The laptop also features the System Control Manager (SCM), where you can toggle Bluetooth, Wi-Fi, Webcam and the Display on and off as well as adjust the volume and brightness. Speaking of the display, MSI True Color lets you adjust the color temperature so you can get the best viewing experience, depending on your environment.
Third-party gaming apps include Killer Control Center, which prioritizes network bandwidth to data-intensive software, and XSplit Gamecaster, the livestreaming service. The laptop also comes with Nvidia GeForce Experience, which has its own set of helpful functions, including Battery Calibration and Game Optimization.
But for all that useful stuff, there's still a lot of Windows 10-inflicted bloat. A cursory glance revealed unnecessary apps like Evernote, CyberLink PowerDirector 14, CyberLink PowerDirector 8, Music Maker Jam, March of Empires and LinkedIn. There's also a 30-day free trial of Dolby Atmos for Headphones and a 60-day free subscription to Norton Security software.
I had a blast reviewing the $3,999 version of the Titan, which comes with an overclockable 8th Gen Intel Core i9-8950HK processor with 32GB of RAM, a 512GB NVMe PCIe SSD with a 1TB and 7,200-rpm hard drive, an Nvidia GeForce GTX 1080 GPU with 8GB of VRAM, and a 1920 x 1080 display.
If you want a 4K screen, you're going to pay a pretty penny for it. For $4,499, you get the UHD panel along with two 512GB NVMe PCIe SSDs in Super RAID 4 configuration with a 1TB and 7,200-rpm hard drive.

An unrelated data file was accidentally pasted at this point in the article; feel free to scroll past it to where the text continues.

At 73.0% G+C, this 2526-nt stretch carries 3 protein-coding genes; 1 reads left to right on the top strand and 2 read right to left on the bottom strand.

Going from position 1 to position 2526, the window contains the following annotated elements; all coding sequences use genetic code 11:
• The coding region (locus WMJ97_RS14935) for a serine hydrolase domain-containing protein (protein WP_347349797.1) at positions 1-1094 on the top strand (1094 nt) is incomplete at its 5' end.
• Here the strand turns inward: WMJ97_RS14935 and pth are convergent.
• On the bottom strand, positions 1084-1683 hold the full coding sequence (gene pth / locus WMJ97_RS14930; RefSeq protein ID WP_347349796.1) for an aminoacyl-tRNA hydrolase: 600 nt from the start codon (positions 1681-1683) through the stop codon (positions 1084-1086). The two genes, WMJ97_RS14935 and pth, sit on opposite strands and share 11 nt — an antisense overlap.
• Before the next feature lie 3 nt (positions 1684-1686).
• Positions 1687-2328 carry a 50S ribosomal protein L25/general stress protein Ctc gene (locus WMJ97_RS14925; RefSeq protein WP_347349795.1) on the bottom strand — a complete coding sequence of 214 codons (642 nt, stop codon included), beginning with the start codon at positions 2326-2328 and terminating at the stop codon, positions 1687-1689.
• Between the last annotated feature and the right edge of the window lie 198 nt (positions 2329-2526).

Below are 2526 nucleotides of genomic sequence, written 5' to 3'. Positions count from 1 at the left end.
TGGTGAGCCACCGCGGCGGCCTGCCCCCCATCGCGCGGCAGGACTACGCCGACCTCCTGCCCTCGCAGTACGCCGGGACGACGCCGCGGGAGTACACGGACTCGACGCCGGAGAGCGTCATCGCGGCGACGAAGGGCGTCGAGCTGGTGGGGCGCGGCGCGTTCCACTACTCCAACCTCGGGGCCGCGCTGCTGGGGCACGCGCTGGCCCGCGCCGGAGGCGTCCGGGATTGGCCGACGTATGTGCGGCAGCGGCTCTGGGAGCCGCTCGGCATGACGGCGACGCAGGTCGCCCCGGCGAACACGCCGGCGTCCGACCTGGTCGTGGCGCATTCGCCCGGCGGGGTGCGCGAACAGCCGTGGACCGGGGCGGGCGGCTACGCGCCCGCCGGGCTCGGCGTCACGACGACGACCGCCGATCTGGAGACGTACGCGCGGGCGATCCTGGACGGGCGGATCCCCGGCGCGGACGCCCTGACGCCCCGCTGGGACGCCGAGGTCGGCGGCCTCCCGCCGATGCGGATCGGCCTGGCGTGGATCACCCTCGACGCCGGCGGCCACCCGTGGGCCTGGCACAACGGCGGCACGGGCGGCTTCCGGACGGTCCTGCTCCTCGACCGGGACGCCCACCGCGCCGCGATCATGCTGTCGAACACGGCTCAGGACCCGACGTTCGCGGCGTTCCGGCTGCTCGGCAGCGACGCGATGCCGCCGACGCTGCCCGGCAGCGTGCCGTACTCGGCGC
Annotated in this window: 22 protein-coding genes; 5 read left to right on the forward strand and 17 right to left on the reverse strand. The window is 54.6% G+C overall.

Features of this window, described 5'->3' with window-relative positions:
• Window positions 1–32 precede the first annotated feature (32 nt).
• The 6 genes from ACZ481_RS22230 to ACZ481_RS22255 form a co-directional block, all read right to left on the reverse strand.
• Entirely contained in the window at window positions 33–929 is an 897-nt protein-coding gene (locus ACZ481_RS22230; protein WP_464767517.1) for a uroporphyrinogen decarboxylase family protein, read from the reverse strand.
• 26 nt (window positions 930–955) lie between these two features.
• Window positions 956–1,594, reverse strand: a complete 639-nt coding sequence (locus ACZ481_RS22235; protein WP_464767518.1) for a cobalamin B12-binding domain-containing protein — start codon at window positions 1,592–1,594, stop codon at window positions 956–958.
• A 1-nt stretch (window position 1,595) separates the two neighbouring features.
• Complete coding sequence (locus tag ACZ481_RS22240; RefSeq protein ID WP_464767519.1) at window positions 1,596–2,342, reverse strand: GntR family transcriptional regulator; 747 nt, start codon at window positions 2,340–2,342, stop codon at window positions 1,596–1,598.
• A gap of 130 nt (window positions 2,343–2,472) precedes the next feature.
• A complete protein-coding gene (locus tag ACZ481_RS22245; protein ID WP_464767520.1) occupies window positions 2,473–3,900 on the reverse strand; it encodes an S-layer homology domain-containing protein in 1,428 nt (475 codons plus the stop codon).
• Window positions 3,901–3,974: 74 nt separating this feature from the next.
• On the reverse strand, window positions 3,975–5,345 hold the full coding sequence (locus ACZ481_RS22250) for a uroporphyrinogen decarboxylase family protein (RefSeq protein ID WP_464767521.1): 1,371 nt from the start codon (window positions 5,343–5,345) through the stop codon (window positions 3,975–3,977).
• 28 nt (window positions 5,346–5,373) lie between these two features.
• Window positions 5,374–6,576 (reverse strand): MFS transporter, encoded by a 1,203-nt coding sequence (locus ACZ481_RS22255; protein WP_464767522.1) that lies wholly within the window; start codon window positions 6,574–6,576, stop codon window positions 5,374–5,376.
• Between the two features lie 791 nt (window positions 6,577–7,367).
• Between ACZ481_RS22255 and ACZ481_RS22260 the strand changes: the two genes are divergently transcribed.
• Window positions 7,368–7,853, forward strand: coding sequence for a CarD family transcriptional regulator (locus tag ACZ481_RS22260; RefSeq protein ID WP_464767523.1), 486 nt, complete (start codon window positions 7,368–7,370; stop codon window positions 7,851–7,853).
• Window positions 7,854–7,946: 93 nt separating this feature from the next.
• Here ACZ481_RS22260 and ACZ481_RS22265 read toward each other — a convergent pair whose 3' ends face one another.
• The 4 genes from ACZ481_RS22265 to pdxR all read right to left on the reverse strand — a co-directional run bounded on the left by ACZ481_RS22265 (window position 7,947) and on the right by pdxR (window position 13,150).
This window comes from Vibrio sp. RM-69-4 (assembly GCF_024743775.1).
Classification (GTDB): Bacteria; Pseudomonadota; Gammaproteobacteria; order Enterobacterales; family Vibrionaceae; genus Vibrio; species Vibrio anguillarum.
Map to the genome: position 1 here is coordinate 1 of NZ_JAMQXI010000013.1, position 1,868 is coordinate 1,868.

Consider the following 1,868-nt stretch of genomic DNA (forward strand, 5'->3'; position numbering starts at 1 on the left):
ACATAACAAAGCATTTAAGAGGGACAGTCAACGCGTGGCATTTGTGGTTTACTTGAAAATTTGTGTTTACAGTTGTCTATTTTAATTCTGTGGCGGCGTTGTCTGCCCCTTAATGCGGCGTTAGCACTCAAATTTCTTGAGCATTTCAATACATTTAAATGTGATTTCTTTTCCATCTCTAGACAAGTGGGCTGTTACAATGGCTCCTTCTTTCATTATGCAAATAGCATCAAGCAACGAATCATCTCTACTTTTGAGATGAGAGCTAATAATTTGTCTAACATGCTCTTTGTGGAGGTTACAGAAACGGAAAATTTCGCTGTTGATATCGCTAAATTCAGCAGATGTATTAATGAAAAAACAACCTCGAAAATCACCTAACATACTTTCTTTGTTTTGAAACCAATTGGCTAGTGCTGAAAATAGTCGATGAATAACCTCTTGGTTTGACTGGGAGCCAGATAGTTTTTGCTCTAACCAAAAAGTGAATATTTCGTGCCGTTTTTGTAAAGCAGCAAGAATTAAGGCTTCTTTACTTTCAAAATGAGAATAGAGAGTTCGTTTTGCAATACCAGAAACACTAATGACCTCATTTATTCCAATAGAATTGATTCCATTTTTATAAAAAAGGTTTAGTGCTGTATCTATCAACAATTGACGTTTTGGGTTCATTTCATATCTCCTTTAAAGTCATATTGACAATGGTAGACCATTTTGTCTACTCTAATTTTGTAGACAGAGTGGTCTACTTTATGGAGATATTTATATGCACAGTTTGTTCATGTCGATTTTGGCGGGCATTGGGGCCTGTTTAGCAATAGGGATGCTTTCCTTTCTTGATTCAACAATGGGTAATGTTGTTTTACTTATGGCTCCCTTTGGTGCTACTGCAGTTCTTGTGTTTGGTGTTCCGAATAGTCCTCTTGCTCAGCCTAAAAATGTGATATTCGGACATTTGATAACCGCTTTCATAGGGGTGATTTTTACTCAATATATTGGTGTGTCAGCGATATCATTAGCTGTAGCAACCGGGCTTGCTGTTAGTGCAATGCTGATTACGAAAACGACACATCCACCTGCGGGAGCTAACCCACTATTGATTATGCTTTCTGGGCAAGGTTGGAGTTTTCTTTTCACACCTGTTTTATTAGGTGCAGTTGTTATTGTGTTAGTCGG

The $2,399 base model drops the Titan down to a 2.6-GHz Intel Core i7-8850H CPU with 16GB of RAM, a 1TB and 7,200-rpm hard drive, an Nvidia GeForce GTX 1070 GPU, and a 1080p panel.
I've said it once, and I'll say it again: I love an outlandish laptop. And with the GT75 Titan, MSI once again satisfies my desire for performance-driven extravagance. True, I'll never be able to afford this behemoth, but I appreciate the outstanding power from this system's overclockable, six-core Intel CPU and Nvidia GPU. The mechanical keyboard is an absolute joy to hear, look at and type on.
Despite being a tad dim, the Titan's screen has a vividness that can't be denied. And when that's paired with the machine's excellent speakers, you essentially have a mini entertainment system just waiting to be explored. I was incredibly impressed with how well the system maintained its cool, too.
However, this laptop is incredibly expensive, out of the reach for all but the most financially solvent gamers. Our top pick for under $2,000 with this size display is the HP Omen, which offers great overall and graphics design, but has a last-gen processor. For a bit less dough than this MSI, you can get the $3,899 Aorus X9, which is similarly specced but lighter and a touch more powerful. However, if you have the means and room to accommodate it, the MSI GT75 Titan deserves the prime spot in your gaming battlestation.
Credit: Shaun Lucas/Laptop Mag
MSI GT75 Titan (2018) Specs
|CPU||2.9-GHz Intel Core i9-8950HK processor|
|Card Slots||3-1 card reader|
|Graphics Card||Nvidia GeForce GTX 1080 GPU|
|Hard Drive Size||512GB|
|Hard Drive Speed||n/a|
|Hard Drive Type||NVMe SSD|
|Highest Available Resolution||3840 x 2160|
|Operating System||Windows 10 Pro|
|Optical Drive Speed||n/a|
|Ports (excluding USB)||Microphone, USB 3.1, Mini DisplayPort, Thunderbolt 3, S/PDIF, Gigabit Ethernet, security lock slot, HDMI 2.0, Headphone, Line-in|
|Secondary Hard Drive Size||1TB|
|Secondary Hard Drive Speed||7200|
|Secondary Hard Drive Type||HDD|
|Size||16.9 x 12.4 x 1.2~2.3 inches|
|Touchpad Size||4.2 x 2.4 inches|
|Warranty/Support||1-year limited warranty (include 1-year global)|
|Wi-Fi Model||Killer N1550 Combo (2*2)|
Sherri L. Smith has been cranking out product reviews for Laptopmag.com since 2011. In that time, she's reviewed more than her share of laptops, tablets, smartphones and everything in between. The resident gamer and audio junkie, Sherri was previously a managing editor for Black Web 2.0 and contributed to BET.Com and Popgadget.